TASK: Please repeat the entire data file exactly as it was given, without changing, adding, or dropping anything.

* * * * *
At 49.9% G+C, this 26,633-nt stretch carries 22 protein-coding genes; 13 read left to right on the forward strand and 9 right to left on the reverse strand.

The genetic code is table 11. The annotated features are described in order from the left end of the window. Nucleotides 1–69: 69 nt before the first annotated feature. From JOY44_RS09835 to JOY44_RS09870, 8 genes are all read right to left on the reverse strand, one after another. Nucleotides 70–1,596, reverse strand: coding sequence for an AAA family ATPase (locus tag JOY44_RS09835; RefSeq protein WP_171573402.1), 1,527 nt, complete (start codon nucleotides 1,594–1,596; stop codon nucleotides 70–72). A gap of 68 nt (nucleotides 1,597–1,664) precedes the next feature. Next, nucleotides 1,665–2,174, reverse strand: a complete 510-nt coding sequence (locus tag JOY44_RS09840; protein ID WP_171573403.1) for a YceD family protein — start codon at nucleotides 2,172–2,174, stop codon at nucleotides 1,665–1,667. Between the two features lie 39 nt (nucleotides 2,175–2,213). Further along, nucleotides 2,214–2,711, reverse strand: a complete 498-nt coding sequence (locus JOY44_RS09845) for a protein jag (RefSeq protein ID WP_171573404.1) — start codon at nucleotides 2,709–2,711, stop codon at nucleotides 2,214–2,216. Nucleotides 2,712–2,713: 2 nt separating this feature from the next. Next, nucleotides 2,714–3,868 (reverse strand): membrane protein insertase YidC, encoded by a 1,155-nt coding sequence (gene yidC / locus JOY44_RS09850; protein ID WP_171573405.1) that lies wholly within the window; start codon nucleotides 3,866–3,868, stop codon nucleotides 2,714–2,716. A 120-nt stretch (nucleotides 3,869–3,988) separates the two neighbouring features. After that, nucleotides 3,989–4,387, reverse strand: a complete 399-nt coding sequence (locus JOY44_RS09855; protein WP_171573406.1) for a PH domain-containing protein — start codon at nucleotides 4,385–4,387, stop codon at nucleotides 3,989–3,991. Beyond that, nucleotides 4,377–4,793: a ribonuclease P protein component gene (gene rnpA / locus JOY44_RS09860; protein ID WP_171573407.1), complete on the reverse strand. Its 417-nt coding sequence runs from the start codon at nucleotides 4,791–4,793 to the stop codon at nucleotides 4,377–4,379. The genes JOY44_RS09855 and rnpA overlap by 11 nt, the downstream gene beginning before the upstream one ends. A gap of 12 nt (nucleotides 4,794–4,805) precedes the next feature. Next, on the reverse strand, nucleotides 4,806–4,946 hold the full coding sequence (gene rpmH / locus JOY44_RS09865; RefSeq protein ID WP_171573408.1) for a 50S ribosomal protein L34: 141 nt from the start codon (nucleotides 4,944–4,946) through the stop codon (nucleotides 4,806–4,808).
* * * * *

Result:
At 49.9% G+C, this 26,633-nt stretch carries 22 protein-coding genes; 13 read left to right on the forward strand and 9 right to left on the reverse strand.

The genetic code is table 11. The annotated features are described in order from the left end of the window. Nucleotides 1–69: 69 nt before the first annotated feature. From JOY44_RS09835 to JOY44_RS09870, 8 genes are all read right to left on the reverse strand, one after another. Nucleotides 70–1,596, reverse strand: coding sequence for an AAA family ATPase (locus tag JOY44_RS09835; RefSeq protein WP_171573402.1), 1,527 nt, complete (start codon nucleotides 1,594–1,596; stop codon nucleotides 70–72). A gap of 68 nt (nucleotides 1,597–1,664) precedes the next feature. Next, nucleotides 1,665–2,174, reverse strand: a complete 510-nt coding sequence (locus tag JOY44_RS09840; protein ID WP_171573403.1) for a YceD family protein — start codon at nucleotides 2,172–2,174, stop codon at nucleotides 1,665–1,667. Between the two features lie 39 nt (nucleotides 2,175–2,213). Further along, nucleotides 2,214–2,711, reverse strand: a complete 498-nt coding sequence (locus JOY44_RS09845) for a protein jag (RefSeq protein ID WP_171573404.1) — start codon at nucleotides 2,709–2,711, stop codon at nucleotides 2,214–2,216. Nucleotides 2,712–2,713: 2 nt separating this feature from the next. Next, nucleotides 2,714–3,868 (reverse strand): membrane protein insertase YidC, encoded by a 1,155-nt coding sequence (gene yidC / locus JOY44_RS09850; protein ID WP_171573405.1) that lies wholly within the window; start codon nucleotides 3,866–3,868, stop codon nucleotides 2,714–2,716. A 120-nt stretch (nucleotides 3,869–3,988) separates the two neighbouring features. After that, nucleotides 3,989–4,387, reverse strand: a complete 399-nt coding sequence (locus JOY44_RS09855; protein WP_171573406.1) for a PH domain-containing protein — start codon at nucleotides 4,385–4,387, stop codon at nucleotides 3,989–3,991. Beyond that, nucleotides 4,377–4,793: a ribonuclease P protein component gene (gene rnpA / locus JOY44_RS09860; protein ID WP_171573407.1), complete on the reverse strand. Its 417-nt coding sequence runs from the start codon at nucleotides 4,791–4,793 to the stop codon at nucleotides 4,377–4,379. The genes JOY44_RS09855 and rnpA overlap by 11 nt, the downstream gene beginning before the upstream one ends. A gap of 12 nt (nucleotides 4,794–4,805) precedes the next feature. Next, on the reverse strand, nucleotides 4,806–4,946 hold the full coding sequence (gene rpmH / locus JOY44_RS09865; RefSeq protein ID WP_171573408.1) for a 50S ribosomal protein L34: 141 nt from the start codon (nucleotides 4,944–4,946) through the stop codon (nucleotides 4,806–4,808).